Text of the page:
that stick inside them like raisons in wheat,

he tenderly rubs their heads and hopes his love


is like the brush of buttered egg-wash run over

the rye’s crust to keep it from splitting open….

And knowing, now, how each muscled kneading

Releases trepidation in the separation operation


possibly taking both lives, I begin each day

with one of his loaf’s toast to taste the molasses

of his sadness when they refuse to rise

for school and all he can do is cover them


in hugs for another fifteen or so minutes

And think of the sourdough‘s slow, third rising.

Still who’d have thought this would lead me

To feed, daily, on their Go Fund Me campaign


For the home nurse—or to pray they

find love like the conjoined Chang brothers

Who spent three days each week in the

other’s marriage bed—or to both curse and bless


whatever baker of human souls did knead me

in such a way that, contemplating separating

myself from their story’s longing and pain,

I feel my heart’s marbled rye, too, might die…



For The Black Bear Biologist Tagging Hibernating Bears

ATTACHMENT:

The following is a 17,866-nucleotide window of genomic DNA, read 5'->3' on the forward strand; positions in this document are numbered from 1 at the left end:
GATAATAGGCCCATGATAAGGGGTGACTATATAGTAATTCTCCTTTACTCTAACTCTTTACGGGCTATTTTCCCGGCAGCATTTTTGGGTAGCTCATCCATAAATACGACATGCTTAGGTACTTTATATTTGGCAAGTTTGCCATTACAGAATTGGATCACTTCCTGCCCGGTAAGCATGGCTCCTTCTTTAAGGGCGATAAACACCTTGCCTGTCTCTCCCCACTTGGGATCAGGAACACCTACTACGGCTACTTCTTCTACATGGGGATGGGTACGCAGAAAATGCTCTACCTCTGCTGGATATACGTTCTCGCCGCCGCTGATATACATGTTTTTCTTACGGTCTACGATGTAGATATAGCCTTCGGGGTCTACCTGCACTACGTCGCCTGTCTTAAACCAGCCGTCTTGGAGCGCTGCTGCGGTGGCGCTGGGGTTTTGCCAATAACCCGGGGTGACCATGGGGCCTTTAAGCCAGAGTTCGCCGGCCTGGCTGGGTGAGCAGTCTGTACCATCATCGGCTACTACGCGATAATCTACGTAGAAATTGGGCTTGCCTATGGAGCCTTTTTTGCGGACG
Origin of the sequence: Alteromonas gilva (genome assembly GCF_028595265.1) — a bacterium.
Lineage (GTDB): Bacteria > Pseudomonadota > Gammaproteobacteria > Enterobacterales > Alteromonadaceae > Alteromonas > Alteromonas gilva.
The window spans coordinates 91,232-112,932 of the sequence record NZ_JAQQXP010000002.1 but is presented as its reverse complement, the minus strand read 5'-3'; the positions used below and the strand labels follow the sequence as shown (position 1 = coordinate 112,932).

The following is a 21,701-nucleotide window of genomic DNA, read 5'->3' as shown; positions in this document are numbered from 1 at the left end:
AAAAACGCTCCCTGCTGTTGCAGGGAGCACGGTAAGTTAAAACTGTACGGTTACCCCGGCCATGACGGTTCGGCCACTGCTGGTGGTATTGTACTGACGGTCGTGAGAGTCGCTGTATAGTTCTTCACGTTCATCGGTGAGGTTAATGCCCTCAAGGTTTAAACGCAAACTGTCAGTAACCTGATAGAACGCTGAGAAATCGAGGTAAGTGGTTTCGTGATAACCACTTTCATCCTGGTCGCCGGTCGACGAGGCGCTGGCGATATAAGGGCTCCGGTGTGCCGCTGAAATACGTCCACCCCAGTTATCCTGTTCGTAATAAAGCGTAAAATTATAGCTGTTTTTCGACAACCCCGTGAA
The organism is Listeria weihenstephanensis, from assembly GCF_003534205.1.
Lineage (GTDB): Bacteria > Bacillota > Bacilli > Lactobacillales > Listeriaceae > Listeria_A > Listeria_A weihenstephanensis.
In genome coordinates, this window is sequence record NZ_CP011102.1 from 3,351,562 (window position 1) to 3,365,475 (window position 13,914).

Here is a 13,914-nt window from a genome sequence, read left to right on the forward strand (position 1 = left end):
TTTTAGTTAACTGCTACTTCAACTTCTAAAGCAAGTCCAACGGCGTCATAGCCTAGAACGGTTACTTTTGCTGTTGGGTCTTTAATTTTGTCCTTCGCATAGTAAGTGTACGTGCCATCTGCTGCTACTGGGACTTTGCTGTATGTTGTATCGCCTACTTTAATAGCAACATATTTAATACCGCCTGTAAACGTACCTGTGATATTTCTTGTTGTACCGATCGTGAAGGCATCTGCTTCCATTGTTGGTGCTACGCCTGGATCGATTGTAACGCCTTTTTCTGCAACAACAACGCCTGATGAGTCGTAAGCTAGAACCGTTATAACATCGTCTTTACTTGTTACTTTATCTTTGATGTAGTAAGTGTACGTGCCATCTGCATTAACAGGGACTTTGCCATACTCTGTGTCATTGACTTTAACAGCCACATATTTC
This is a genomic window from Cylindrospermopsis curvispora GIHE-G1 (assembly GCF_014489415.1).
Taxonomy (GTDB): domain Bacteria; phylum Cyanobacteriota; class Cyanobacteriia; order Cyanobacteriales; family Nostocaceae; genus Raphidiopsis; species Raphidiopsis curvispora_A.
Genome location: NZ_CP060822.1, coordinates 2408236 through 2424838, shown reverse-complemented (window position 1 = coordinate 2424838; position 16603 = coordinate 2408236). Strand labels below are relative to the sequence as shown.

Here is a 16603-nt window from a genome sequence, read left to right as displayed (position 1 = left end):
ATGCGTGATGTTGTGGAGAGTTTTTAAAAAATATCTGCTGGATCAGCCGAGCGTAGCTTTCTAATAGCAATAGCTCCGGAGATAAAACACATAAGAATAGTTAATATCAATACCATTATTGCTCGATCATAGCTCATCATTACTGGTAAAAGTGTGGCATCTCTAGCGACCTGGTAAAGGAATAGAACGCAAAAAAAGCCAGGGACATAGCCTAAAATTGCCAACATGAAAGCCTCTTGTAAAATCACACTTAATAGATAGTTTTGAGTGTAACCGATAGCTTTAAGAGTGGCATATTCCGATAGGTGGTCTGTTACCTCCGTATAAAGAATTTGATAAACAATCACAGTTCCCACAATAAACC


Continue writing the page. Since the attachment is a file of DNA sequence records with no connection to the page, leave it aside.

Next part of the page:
The drugging then

                     Tunnelling into den is

Mostly routine until her

                      Found birthmother

Refuses to meet

                  With her given-up girl--


So, weighing cubs

                   And drawing blood,

Wells-up all the grief still

                          Hibernating inside

The den of her repression

               As their cries and clawing


Of down gloves trigger

                         Her unconscious trauma

In being pulled from

                                 A like lush breast

On February 7 of 83….

                              Still measuring all


Those little claws and teeth

                                While the bear-rug

Of drugged sow battles

                              To keep eyes fixated

On her squealing twins,

                       Opens the hand of hope


For her own Mom, maybe,

                       To struggle for sobriety

The next time she’s lugged

                       From her like below-

Street-watering hole.

                    For now though all

The biologist can do